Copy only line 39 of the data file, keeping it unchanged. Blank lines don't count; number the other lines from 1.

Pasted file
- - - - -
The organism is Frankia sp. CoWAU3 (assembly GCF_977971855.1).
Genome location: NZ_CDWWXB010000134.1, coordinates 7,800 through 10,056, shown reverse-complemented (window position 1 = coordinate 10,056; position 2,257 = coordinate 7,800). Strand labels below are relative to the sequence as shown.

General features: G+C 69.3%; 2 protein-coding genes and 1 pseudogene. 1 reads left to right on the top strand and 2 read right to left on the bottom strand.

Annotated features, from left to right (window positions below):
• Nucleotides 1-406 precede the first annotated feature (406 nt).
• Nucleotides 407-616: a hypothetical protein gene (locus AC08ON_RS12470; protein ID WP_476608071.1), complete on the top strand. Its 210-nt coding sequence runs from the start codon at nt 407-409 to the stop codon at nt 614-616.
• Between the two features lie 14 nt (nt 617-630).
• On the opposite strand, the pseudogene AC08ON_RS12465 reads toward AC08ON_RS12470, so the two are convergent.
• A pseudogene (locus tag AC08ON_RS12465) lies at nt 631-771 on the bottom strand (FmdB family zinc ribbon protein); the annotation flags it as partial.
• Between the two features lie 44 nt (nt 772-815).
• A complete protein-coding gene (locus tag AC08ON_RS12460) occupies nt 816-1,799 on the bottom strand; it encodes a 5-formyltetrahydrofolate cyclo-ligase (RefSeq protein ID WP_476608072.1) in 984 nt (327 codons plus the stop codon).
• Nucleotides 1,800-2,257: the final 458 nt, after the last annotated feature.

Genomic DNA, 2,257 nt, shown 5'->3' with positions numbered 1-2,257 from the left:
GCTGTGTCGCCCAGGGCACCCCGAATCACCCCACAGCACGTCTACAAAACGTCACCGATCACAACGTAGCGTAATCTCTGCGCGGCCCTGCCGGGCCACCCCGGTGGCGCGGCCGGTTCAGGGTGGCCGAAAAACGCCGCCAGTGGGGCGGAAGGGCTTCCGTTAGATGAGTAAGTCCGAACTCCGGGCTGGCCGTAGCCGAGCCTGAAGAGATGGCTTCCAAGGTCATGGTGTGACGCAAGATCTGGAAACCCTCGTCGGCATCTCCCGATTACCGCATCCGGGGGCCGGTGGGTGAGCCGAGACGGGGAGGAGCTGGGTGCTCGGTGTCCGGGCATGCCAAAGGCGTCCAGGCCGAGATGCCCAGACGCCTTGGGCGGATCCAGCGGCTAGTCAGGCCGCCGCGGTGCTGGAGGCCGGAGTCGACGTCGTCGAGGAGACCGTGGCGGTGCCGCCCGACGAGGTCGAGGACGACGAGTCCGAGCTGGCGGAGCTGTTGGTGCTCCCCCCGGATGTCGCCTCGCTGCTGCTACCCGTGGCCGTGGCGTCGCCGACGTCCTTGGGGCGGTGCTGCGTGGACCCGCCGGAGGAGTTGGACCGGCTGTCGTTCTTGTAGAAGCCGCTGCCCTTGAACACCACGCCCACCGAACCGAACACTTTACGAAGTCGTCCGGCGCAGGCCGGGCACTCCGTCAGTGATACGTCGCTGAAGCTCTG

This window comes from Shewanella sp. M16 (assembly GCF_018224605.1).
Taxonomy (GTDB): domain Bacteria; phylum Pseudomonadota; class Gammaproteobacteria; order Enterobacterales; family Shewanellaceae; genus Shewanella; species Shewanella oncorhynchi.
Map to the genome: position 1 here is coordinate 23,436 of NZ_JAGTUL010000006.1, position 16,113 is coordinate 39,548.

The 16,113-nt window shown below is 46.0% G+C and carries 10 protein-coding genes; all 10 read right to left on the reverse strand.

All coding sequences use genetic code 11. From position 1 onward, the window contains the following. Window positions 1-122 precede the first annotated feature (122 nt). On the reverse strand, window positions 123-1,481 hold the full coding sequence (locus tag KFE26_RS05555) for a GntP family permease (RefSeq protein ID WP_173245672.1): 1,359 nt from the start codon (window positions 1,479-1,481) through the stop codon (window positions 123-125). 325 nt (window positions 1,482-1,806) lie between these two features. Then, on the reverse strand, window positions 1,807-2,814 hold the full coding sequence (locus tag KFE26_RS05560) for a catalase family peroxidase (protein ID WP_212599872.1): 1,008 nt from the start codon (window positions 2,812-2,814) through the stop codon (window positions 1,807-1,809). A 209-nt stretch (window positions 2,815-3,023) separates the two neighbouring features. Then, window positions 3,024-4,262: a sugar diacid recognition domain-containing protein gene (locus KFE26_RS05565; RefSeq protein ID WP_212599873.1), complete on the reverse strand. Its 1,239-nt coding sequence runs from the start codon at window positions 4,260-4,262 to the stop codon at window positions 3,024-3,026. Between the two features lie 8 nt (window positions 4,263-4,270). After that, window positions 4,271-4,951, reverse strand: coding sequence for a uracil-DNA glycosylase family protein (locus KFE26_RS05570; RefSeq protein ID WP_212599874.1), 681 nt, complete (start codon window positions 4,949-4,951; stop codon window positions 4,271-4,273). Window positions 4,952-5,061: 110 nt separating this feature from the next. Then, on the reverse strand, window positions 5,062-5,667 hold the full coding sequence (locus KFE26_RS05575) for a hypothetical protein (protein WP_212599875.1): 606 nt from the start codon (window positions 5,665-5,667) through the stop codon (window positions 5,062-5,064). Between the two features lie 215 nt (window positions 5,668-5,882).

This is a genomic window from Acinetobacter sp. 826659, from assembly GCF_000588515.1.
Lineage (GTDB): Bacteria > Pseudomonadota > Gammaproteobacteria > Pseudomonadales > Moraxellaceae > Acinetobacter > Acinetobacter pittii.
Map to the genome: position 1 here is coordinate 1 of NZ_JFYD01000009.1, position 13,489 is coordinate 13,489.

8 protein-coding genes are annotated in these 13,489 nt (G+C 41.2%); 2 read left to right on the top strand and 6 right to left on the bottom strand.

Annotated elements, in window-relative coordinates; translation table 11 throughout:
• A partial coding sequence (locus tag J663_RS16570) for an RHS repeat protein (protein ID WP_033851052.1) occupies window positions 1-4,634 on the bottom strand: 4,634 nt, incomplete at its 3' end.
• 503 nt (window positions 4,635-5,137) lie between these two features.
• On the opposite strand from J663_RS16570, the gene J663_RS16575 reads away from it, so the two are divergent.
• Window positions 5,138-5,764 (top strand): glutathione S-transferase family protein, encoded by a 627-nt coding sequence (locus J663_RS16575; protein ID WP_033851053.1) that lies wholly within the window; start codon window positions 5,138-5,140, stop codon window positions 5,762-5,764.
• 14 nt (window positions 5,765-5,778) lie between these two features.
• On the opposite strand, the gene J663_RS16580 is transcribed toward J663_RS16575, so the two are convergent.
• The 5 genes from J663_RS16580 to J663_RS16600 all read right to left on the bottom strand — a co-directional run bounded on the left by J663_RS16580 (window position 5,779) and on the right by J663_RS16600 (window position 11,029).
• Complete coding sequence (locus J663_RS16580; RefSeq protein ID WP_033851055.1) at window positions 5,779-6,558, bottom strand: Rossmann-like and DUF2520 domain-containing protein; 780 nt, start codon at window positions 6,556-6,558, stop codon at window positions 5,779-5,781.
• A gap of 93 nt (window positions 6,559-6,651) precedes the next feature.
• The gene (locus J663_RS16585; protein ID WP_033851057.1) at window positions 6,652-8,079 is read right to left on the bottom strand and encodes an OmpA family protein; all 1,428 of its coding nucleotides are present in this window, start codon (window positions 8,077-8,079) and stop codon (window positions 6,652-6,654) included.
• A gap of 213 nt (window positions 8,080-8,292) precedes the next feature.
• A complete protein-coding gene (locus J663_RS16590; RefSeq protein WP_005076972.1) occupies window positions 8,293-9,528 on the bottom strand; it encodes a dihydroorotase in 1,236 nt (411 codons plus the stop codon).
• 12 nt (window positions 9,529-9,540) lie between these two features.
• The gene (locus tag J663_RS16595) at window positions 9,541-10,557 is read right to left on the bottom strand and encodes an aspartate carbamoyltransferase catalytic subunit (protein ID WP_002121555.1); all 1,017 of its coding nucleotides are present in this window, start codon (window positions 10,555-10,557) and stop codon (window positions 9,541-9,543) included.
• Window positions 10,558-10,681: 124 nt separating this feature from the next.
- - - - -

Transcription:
• Window positions 10,558-10,681: 124 nt separating this feature from the next.